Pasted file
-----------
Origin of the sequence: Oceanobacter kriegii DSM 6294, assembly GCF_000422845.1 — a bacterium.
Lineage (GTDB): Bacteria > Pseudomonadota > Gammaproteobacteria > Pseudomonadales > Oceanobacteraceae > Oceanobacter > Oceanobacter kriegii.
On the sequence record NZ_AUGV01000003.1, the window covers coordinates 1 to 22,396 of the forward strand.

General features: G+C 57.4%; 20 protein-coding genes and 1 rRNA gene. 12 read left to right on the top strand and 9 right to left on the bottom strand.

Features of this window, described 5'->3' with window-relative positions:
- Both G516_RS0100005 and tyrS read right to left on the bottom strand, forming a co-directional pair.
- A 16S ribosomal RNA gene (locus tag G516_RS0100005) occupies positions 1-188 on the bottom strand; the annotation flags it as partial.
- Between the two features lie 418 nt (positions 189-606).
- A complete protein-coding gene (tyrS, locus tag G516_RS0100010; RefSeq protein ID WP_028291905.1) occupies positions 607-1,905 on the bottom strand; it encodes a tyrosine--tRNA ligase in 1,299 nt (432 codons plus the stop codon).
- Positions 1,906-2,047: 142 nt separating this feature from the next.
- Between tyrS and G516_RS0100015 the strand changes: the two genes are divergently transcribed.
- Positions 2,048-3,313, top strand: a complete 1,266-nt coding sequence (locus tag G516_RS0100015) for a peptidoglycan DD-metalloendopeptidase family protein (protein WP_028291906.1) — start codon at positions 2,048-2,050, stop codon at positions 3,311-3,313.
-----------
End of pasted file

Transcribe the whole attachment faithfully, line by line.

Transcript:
Origin of the sequence: Oceanobacter kriegii DSM 6294, assembly GCF_000422845.1 — a bacterium.
Lineage (GTDB): Bacteria > Pseudomonadota > Gammaproteobacteria > Pseudomonadales > Oceanobacteraceae > Oceanobacter > Oceanobacter kriegii.
On the sequence record NZ_AUGV01000003.1, the window covers coordinates 1 to 22,396 of the forward strand.

General features: G+C 57.4%; 20 protein-coding genes and 1 rRNA gene. 12 read left to right on the top strand and 9 right to left on the bottom strand.

Features of this window, described 5'->3' with window-relative positions:
- Both G516_RS0100005 and tyrS read right to left on the bottom strand, forming a co-directional pair.
- A 16S ribosomal RNA gene (locus tag G516_RS0100005) occupies positions 1-188 on the bottom strand; the annotation flags it as partial.
- Between the two features lie 418 nt (positions 189-606).
- A complete protein-coding gene (tyrS, locus tag G516_RS0100010; RefSeq protein ID WP_028291905.1) occupies positions 607-1,905 on the bottom strand; it encodes a tyrosine--tRNA ligase in 1,299 nt (432 codons plus the stop codon).
- Positions 1,906-2,047: 142 nt separating this feature from the next.
- Between tyrS and G516_RS0100015 the strand changes: the two genes are divergently transcribed.
- Positions 2,048-3,313, top strand: a complete 1,266-nt coding sequence (locus tag G516_RS0100015) for a peptidoglycan DD-metalloendopeptidase family protein (protein WP_028291906.1) — start codon at positions 2,048-2,050, stop codon at positions 3,311-3,313.